The Stranger

1499 Words6 Pages
The novel The Stranger by Albert Camus translated by Matthew Ward explores the concept of indifference and values of living life through the perspective of a man who acts seemingly without much thought. This novel tells the story of a man who is convicted of murdering another man, but during his trial he is criticized for the way he lives his life. Throughout the novel, dialogue is presented solely through the eyes of the main character, Meursault. Through the exploration of dialogue and lack thereof by means of syntax and quality of dialogue, the novel works to show the significance of finding values in life. The novel in unconventional in the way that dialogues spoken by each character do not start on a new line and is instead worked into…show more content…
This is relevant because the story is altered to how Meursault perceives the events in the novel. In a scene where Marie visits Meursault, Meursault says, “Marie came by to see me and asked me if I wanted to marry her […] she wanted to know if I loved her” (41). Typically, conversations about marriage hold great significance especially when discussing feelings and emotion. In this situation, Marie’s words are blended into paragraphs and more importantly, Meursault fails to quote Marie’s words. Instead, he paraphrases them and brushes them off by replying, “It didn’t make any difference to me and that we could if she wanted to” (41). This demonstrates Meursault’s lack of analytical skills because he is unable to comprehend the gravity of Marie’s questions and is oblivious to Marie’s desires to spend the rest of her life with him because she genuinely cares for him. The effect of Marie’s filtered words in this scene indicates that Meursault does not associate marriage with the meaning of living; whether he gets married or not plays no role in living a successful life. This instance draws attention to Meursault’s disregard to others’ feelings or positions when making decisions or living life. Meursault’s values in life are revealed during his trial. The judge asks Meursault questions regarding his crime and the death of Maman. In trials, the phrasing of questions is very important because lawyers and judges have to make sure the questions are not leading or unclear. These aspects emphasize a fair trial for the defendant. It would make sense for Meursault to cite these questions exactly as stated to make sure that he receives a fair trial, but he paraphrases them instead. The implication of this is to illustrate Meursault’s lack of respect of others and concern for his own well-being and fairness of his trial. This proposes that Meursault values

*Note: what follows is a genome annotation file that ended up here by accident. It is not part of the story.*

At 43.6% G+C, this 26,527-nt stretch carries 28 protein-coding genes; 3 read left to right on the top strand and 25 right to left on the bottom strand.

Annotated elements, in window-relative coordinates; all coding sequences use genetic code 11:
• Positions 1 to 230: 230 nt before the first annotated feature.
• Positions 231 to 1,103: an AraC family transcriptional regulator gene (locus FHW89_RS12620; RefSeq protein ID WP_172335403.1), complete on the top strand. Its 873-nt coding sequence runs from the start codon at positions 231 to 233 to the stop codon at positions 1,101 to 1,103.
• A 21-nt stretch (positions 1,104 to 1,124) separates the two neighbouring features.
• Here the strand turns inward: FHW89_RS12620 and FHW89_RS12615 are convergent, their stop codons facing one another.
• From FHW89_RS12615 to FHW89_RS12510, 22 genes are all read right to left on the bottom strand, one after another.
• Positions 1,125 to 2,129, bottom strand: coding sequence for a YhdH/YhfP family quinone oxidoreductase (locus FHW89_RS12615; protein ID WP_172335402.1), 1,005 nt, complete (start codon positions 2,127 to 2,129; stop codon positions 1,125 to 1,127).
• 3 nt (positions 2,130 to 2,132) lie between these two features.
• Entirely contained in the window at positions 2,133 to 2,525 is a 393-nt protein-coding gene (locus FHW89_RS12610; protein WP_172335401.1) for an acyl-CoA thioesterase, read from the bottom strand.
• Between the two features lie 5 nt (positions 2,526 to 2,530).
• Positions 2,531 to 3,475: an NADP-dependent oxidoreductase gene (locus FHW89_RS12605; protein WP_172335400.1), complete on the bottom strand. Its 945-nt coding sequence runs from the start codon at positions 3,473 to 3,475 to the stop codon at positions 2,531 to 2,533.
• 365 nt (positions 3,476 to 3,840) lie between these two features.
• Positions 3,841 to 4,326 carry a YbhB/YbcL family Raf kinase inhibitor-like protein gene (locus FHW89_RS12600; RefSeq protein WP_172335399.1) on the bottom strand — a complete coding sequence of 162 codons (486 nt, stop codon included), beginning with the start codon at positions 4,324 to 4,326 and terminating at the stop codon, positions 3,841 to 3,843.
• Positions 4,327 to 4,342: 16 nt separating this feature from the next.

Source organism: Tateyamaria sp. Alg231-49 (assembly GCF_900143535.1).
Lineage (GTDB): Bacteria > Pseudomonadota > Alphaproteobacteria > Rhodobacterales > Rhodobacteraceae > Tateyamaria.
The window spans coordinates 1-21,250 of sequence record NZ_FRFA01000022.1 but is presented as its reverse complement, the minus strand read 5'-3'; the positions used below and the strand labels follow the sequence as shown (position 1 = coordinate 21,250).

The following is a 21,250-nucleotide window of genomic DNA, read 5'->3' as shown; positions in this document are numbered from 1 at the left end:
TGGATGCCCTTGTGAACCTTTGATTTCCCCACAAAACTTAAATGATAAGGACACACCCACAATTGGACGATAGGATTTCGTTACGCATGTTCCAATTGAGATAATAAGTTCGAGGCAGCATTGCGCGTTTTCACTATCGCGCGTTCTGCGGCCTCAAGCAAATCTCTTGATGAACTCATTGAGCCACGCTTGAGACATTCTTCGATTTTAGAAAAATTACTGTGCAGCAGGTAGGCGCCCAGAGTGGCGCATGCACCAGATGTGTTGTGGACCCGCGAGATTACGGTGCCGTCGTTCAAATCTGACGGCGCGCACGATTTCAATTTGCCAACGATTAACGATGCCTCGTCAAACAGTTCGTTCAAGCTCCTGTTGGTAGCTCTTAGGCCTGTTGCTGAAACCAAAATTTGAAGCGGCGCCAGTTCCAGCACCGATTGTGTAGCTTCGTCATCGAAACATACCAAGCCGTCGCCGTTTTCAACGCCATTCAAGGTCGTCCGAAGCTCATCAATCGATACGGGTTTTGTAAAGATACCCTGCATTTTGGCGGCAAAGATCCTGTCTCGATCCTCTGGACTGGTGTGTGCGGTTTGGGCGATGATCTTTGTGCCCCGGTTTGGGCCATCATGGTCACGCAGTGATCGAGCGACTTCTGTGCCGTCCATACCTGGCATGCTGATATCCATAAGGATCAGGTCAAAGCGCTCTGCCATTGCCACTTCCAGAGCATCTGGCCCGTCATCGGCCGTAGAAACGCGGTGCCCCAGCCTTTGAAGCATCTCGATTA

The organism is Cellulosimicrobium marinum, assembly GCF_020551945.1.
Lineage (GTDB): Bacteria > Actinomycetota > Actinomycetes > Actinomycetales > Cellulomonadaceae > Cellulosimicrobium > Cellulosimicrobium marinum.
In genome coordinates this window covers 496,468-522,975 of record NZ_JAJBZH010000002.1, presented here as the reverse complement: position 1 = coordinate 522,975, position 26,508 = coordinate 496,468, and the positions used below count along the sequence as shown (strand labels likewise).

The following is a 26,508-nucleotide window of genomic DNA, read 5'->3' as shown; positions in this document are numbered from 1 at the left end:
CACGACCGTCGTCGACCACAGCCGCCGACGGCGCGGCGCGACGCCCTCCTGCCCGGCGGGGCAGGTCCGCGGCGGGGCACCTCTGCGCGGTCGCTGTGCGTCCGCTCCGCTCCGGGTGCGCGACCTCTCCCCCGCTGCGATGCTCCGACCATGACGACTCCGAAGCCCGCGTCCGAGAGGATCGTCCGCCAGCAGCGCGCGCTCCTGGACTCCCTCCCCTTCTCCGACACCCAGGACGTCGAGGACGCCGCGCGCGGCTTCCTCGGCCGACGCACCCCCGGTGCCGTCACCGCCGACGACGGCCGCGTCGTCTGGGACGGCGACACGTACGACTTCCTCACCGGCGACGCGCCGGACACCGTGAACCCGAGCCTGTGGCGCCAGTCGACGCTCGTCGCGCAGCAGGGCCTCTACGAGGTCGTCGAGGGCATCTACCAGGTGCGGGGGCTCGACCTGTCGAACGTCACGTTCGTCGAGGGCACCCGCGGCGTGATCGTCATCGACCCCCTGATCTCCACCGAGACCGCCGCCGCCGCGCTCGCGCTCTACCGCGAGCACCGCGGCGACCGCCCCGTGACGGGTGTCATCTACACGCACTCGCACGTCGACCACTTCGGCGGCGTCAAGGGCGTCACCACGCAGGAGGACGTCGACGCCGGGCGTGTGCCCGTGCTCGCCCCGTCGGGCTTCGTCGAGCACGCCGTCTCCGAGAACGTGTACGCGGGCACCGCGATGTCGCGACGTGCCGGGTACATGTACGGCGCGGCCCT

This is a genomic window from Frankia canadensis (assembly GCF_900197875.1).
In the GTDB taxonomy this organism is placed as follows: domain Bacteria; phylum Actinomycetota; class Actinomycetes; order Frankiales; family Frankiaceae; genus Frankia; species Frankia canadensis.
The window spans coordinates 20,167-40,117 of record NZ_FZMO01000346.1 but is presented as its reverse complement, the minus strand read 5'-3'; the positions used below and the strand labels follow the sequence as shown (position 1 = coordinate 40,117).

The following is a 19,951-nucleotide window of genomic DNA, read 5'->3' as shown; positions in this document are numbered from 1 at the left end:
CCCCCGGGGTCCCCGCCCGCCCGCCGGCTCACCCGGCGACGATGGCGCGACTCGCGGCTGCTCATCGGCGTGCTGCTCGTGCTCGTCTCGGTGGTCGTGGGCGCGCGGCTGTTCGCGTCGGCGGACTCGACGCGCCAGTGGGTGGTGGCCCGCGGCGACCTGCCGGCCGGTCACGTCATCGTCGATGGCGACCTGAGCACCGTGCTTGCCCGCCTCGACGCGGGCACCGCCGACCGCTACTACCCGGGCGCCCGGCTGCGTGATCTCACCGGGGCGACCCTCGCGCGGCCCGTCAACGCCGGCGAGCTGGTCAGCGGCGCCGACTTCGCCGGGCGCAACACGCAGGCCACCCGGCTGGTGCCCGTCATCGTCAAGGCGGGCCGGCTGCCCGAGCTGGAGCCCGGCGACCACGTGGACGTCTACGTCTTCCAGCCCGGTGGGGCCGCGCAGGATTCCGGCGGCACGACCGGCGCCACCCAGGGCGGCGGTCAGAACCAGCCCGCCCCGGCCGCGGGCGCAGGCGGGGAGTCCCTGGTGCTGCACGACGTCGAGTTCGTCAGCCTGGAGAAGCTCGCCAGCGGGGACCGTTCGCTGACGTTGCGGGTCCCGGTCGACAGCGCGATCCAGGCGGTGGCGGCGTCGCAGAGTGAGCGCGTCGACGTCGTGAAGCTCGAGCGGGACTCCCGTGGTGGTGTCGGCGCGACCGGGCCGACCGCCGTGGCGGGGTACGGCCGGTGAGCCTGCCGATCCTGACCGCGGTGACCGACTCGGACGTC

Open Document